What are "Carry-Over Items" and why are they so important to the 2007 Tax Filing?
What are Carry-Over items?
These are items of deductions that were disallowed in the prior years due to some income limitations placed on these amounts. Taxpayers typically file their tax returns without giving careful thought to the prior years carry-over items. This results in taxpayer losing potential tax deductions causing a computation of higher tax liabilities. Hence, it is important to capture these items and report them in the 2007 Tax Returns. It may lower the Tax Bill or result in a higher tax refund!
What are some examples of Carry-Over items and how they are computed?
There are a lot of these items, however here is a list of the most commonly omitted carry-over items found in prior year's tax returns.
1. Investment Interest
Taxpayers typically incur margin interest on their stock investment portfolio. However, the total interest charged is deductible on schedule A to the extent of investment interest income. Hence, the limitation of this deduction results whenever taxpayers do not have sufficient investment income. This results in a carry-over of investment interest expense into the future years.
The Taxpayer may have sufficient Interest Income in the current year to offset the carry-over disallowed investment interest expense. This will enable the deduction to be allowed on Schedule A.
2. Capital Losses Carry Forward
When Taxpayers incur "net capital losses in excess of $3,0000", the current IRS tax code allows for a current year deduction of only $3,000 with the excess carried over to next year for possible future offset to capital gains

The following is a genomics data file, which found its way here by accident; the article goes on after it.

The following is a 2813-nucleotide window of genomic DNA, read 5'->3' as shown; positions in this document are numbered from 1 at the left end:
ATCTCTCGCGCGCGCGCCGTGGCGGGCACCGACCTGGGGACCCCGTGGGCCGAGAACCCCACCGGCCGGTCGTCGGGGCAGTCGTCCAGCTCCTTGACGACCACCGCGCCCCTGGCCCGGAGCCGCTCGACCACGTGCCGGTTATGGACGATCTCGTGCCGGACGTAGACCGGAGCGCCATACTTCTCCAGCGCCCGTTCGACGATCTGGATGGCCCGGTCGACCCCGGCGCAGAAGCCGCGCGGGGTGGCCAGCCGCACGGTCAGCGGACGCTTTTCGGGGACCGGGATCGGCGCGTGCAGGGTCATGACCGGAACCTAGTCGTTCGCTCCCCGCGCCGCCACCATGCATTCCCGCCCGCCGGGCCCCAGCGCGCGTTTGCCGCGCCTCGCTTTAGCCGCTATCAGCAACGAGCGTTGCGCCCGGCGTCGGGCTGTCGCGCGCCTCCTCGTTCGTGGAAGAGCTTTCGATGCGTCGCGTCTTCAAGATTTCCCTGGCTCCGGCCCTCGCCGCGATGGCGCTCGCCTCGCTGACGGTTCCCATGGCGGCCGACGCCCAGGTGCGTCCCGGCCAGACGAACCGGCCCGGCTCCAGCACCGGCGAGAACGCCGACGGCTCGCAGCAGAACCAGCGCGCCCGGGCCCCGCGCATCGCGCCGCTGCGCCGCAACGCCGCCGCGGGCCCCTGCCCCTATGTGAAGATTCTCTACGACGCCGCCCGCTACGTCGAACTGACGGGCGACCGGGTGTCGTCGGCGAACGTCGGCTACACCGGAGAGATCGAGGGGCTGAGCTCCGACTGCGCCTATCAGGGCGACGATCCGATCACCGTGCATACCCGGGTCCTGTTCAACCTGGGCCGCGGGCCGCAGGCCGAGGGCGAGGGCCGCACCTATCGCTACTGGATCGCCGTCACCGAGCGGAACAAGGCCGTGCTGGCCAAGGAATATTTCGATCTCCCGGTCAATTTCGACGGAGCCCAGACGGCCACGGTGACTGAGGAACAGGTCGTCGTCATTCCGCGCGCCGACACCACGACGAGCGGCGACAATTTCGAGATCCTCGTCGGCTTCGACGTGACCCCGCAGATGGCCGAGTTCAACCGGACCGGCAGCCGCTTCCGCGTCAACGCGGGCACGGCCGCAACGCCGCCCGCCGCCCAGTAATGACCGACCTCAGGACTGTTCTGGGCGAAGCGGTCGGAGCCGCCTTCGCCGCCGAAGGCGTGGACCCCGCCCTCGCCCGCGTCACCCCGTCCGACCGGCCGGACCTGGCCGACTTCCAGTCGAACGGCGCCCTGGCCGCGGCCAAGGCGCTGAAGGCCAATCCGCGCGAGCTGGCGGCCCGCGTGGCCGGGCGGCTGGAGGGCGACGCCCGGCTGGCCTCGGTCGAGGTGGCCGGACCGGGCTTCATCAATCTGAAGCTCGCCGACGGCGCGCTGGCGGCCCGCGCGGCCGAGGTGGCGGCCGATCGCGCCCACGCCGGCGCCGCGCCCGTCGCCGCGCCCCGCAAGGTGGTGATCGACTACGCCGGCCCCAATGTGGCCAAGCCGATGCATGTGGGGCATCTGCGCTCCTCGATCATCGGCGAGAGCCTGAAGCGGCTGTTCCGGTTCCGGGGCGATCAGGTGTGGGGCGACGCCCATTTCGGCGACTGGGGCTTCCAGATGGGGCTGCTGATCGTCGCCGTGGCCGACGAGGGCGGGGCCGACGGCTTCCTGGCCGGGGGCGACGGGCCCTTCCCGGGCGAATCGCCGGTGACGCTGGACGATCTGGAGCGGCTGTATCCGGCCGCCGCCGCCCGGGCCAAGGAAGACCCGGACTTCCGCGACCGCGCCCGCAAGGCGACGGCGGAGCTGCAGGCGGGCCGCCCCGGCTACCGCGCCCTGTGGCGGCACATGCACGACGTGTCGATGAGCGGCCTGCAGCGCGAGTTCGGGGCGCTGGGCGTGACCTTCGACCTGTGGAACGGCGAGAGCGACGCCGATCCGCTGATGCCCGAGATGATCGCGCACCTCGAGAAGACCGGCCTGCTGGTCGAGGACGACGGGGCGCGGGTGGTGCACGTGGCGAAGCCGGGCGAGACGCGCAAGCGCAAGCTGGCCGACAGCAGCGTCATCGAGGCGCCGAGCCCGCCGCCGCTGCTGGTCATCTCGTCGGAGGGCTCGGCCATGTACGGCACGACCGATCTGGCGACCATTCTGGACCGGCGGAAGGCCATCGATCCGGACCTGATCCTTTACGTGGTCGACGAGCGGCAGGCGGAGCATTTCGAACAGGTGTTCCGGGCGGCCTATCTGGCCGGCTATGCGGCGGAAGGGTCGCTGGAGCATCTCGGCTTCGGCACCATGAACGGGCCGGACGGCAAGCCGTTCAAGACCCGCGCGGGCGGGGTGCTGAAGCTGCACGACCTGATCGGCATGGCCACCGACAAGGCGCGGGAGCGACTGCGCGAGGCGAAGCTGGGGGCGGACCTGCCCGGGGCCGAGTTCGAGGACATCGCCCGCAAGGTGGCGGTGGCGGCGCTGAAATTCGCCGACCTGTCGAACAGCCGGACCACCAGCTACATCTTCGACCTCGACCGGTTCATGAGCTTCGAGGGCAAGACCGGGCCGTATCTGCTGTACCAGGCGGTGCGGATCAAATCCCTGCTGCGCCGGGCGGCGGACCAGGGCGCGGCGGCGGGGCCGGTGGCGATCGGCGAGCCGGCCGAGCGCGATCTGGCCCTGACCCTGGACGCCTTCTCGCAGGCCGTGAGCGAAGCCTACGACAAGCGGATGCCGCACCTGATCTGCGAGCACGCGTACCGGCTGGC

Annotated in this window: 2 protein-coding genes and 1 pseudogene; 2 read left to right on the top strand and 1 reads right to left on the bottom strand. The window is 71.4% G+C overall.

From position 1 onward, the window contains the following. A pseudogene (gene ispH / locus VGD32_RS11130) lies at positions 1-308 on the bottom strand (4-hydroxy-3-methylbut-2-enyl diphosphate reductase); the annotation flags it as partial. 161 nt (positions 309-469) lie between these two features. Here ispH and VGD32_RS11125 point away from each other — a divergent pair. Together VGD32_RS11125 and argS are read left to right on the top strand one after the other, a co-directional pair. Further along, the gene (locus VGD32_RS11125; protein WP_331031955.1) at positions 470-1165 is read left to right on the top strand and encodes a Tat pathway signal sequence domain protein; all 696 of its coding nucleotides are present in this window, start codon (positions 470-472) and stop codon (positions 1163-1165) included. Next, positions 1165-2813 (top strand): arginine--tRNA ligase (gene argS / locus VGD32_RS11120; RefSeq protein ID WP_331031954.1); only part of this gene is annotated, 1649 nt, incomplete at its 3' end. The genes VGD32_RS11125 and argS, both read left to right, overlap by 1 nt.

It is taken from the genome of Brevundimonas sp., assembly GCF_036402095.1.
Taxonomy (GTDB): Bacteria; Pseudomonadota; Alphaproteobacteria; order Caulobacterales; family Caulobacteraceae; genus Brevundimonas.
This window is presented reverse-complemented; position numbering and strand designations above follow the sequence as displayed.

The Taxpayer may be able to absorb the Capital Losses carry-over amounts in the current year to due to some profitable stock trades. Hence, the stock trades in the current year would be shielded from capital gains tax to the extent of the capital loss carryover from prior years/
3. Charitable Contribution Carry-Over
A Taxpayer may have made a substantial charitable contribution in the prior year. However, since the charitable contributions are subject to 50% of the AGI limitation rules, there may not have been sufficient taxable income to write-off the entire amount of the donations made in the prior year.
Hence, the disallowed amounts are a carry over item in 2007. The Charitable Contributions are subject to 50% of the AGI amount. But, it is quite possible that the taxpayer may have made sufficient taxable income to absorb the Charitable Contribution carry-over amounts in the current tax year.
4. Passive Losses Carry-Over
These losses are subject to the income limitations rules. Due to prior years limitations having been exceeded and no passive gains to offset these passive losses, a carry-over of passive losses would be the net result.
It is quite possible that the taxpayer either has a lower income that would enable some or the entire amount of the disallowed passive losses to be deducted in the current year. Alternatively, the Taxpayer could also have had passive gains that would be offset by the passive loss carry over amounts.
5. Net Operating Losses Carry-over
This could have been the result of the taxpayer sustaining a loss in his or her business that was considerably in excess of the taxpayers total earned income in prior years. Due to the NOL limitation rules, the disallowed amount would be carried over for use in the future years.
It is possible that the Taxpayer may have Taxable income in the future that may be offset either partially or totally by the NOL carry-over.